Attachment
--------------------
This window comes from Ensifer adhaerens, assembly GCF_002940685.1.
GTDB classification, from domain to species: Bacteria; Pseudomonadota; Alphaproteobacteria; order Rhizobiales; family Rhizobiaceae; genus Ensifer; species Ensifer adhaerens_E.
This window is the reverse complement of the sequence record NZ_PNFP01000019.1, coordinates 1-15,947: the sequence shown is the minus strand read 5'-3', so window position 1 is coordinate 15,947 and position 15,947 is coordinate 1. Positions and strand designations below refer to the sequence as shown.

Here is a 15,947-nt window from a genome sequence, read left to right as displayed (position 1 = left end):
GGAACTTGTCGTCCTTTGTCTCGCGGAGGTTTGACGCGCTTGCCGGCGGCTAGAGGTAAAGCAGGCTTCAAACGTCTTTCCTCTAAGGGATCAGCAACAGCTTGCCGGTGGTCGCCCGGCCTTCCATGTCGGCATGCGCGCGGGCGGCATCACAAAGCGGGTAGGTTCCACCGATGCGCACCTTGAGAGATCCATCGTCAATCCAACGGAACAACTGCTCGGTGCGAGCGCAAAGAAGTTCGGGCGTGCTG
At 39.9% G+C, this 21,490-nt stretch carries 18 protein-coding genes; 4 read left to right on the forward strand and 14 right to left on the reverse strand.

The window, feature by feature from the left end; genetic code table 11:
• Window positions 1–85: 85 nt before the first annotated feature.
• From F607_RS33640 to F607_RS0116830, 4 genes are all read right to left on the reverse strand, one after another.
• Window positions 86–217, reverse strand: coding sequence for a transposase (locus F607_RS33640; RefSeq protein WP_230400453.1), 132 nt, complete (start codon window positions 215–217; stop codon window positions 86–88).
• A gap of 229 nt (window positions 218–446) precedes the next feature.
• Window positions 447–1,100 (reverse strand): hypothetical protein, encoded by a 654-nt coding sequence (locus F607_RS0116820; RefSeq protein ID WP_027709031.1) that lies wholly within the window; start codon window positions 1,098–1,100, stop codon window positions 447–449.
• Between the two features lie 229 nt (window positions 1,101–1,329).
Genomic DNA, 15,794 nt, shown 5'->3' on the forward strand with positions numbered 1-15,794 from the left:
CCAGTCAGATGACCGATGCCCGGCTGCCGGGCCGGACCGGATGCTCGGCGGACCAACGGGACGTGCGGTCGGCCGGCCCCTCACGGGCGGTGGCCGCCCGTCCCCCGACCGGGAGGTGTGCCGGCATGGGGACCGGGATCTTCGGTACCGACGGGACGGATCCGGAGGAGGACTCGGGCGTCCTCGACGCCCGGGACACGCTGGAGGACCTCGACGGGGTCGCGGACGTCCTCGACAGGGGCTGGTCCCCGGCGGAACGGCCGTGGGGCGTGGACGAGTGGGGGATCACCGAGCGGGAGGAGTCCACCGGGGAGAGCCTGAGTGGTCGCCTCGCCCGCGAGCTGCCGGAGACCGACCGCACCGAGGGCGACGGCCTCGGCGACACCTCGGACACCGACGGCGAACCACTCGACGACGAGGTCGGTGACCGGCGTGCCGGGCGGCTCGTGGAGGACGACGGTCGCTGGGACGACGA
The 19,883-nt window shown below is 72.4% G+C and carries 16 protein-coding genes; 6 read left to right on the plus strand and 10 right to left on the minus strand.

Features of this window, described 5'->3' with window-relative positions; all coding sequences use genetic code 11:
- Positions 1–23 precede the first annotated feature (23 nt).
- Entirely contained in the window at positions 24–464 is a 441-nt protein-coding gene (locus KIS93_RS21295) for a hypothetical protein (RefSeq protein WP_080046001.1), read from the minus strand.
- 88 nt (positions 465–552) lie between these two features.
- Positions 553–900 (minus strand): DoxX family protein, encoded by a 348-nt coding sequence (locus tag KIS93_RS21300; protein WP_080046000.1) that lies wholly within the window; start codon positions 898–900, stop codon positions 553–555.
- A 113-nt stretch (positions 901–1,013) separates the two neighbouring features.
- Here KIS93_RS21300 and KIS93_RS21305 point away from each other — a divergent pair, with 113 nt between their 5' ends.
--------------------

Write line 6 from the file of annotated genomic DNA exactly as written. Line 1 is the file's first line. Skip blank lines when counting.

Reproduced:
At 39.9% G+C, this 21,490-nt stretch carries 18 protein-coding genes; 4 read left to right on the forward strand and 14 right to left on the reverse strand.